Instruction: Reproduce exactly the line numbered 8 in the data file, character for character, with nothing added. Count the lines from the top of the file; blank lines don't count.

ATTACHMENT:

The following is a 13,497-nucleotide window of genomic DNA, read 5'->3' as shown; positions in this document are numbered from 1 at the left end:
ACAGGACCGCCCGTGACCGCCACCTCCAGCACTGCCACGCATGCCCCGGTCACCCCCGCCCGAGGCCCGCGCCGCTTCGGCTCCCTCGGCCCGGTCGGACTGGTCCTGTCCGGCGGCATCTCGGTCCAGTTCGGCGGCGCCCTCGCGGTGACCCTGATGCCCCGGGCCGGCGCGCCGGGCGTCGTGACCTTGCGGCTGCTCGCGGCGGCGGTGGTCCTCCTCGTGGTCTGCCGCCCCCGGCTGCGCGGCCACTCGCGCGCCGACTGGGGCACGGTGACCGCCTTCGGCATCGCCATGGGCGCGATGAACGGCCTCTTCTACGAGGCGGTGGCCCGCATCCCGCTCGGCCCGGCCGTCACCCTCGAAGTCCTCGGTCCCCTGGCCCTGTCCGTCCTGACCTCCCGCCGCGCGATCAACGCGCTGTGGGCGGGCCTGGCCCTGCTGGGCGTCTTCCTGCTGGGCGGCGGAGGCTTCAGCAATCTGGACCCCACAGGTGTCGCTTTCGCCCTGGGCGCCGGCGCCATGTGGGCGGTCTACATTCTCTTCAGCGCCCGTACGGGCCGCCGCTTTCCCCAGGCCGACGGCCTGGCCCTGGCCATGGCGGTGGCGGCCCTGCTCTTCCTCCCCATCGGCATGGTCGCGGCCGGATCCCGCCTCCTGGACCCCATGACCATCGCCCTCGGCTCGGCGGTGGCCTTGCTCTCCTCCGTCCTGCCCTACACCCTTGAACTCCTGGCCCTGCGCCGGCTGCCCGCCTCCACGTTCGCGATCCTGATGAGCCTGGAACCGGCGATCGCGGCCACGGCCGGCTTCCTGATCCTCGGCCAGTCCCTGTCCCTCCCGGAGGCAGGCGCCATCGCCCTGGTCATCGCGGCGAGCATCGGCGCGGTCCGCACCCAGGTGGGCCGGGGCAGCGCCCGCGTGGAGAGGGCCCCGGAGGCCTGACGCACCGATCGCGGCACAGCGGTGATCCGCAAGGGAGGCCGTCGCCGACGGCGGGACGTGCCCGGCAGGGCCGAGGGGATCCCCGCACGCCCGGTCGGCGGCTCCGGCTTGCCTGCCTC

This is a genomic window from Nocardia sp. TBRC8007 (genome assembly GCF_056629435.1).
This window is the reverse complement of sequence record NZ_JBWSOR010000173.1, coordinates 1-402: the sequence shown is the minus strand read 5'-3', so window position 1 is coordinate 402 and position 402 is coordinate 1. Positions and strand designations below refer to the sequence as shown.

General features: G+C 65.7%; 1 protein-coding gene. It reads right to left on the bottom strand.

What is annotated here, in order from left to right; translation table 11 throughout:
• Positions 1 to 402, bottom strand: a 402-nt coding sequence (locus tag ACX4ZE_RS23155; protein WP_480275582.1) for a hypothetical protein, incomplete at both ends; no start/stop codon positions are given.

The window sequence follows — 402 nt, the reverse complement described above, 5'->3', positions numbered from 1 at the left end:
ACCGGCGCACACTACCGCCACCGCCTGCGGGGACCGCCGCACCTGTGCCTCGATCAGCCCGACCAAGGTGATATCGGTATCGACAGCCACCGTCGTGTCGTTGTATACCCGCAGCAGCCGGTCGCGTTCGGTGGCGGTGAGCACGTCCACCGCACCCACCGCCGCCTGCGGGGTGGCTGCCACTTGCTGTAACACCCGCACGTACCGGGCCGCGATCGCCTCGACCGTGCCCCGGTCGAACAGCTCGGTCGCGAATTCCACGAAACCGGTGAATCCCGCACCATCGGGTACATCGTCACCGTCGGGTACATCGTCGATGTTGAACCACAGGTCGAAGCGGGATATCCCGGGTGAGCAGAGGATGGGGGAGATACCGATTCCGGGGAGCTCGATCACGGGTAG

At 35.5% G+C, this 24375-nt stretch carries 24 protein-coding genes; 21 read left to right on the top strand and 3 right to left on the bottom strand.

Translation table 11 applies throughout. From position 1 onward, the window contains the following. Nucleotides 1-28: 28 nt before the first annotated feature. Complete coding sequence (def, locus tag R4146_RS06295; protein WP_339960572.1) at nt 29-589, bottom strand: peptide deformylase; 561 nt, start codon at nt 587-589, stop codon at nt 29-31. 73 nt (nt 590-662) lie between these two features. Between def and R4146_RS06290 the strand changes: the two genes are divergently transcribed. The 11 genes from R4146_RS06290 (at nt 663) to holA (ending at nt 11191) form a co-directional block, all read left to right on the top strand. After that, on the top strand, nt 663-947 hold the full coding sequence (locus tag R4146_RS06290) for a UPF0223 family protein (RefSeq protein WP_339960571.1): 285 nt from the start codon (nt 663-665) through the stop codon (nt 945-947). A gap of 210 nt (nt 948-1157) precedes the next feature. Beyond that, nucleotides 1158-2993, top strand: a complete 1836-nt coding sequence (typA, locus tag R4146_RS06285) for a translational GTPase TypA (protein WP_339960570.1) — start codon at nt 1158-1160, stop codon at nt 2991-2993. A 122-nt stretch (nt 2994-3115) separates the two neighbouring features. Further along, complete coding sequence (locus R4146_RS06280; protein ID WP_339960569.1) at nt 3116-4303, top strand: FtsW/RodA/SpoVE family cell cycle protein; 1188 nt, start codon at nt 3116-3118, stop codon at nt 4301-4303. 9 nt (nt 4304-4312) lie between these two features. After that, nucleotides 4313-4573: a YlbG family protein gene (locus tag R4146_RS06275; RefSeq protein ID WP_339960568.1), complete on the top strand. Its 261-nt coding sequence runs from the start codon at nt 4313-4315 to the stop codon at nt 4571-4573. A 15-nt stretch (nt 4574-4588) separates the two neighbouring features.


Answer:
The window sequence follows — 402 nt, the reverse complement described above, 5'->3', positions numbered from 1 at the left end: